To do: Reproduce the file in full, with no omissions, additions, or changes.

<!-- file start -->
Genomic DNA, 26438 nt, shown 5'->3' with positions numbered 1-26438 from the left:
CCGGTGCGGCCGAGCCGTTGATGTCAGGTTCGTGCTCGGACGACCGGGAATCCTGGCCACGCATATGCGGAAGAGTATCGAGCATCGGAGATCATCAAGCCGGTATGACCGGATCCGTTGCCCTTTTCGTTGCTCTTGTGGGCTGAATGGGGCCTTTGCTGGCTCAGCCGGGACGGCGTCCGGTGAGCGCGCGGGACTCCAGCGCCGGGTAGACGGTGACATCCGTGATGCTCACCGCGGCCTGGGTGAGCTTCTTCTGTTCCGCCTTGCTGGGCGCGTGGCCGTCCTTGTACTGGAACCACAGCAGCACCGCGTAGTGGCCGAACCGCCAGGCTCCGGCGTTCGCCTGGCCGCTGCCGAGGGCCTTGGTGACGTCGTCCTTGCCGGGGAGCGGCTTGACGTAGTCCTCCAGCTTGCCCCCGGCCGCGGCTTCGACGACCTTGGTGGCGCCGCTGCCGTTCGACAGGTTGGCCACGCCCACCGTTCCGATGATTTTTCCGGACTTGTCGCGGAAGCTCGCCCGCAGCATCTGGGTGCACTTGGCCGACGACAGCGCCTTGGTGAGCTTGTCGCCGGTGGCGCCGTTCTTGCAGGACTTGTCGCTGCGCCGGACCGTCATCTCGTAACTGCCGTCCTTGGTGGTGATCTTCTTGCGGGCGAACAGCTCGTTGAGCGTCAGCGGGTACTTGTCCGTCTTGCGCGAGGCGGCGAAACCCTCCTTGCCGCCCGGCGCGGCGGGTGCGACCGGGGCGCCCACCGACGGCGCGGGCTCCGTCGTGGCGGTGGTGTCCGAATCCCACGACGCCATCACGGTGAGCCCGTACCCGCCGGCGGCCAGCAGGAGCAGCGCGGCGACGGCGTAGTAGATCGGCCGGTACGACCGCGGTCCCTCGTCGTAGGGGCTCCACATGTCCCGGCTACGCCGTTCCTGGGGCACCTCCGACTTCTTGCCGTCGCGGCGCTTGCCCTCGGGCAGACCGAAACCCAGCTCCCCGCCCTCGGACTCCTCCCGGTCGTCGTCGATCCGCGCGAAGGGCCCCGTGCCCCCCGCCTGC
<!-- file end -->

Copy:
Genomic DNA, 26438 nt, shown 5'->3' with positions numbered 1-26438 from the left:
CCGGTGCGGCCGAGCCGTTGATGTCAGGTTCGTGCTCGGACGACCGGGAATCCTGGCCACGCATATGCGGAAGAGTATCGAGCATCGGAGATCATCAAGCCGGTATGACCGGATCCGTTGCCCTTTTCGTTGCTCTTGTGGGCTGAATGGGGCCTTTGCTGGCTCAGCCGGGACGGCGTCCGGTGAGCGCGCGGGACTCCAGCGCCGGGTAGACGGTGACATCCGTGATGCTCACCGCGGCCTGGGTGAGCTTCTTCTGTTCCGCCTTGCTGGGCGCGTGGCCGTCCTTGTACTGGAACCACAGCAGCACCGCGTAGTGGCCGAACCGCCAGGCTCCGGCGTTCGCCTGGCCGCTGCCGAGGGCCTTGGTGACGTCGTCCTTGCCGGGGAGCGGCTTGACGTAGTCCTCCAGCTTGCCCCCGGCCGCGGCTTCGACGACCTTGGTGGCGCCGCTGCCGTTCGACAGGTTGGCCACGCCCACCGTTCCGATGATTTTTCCGGACTTGTCGCGGAAGCTCGCCCGCAGCATCTGGGTGCACTTGGCCGACGACAGCGCCTTGGTGAGCTTGTCGCCGGTGGCGCCGTTCTTGCAGGACTTGTCGCTGCGCCGGACCGTCATCTCGTAACTGCCGTCCTTGGTGGTGATCTTCTTGCGGGCGAACAGCTCGTTGAGCGTCAGCGGGTACTTGTCCGTCTTGCGCGAGGCGGCGAAACCCTCCTTGCCGCCCGGCGCGGCGGGTGCGACCGGGGCGCCCACCGACGGCGCGGGCTCCGTCGTGGCGGTGGTGTCCGAATCCCACGACGCCATCACGGTGAGCCCGTACCCGCCGGCGGCCAGCAGGAGCAGCGCGGCGACGGCGTAGTAGATCGGCCGGTACGACCGCGGTCCCTCGTCGTAGGGGCTCCACATGTCCCGGCTACGCCGTTCCTGGGGCACCTCCGACTTCTTGCCGTCGCGGCGCTTGCCCTCGGGCAGACCGAAACCCAGCTCCCCGCCCTCGGACTCCTCCCGGTCGTCGTCGATCCGCGCGAAGGGCCCCGTGCCCCCCGCCTGC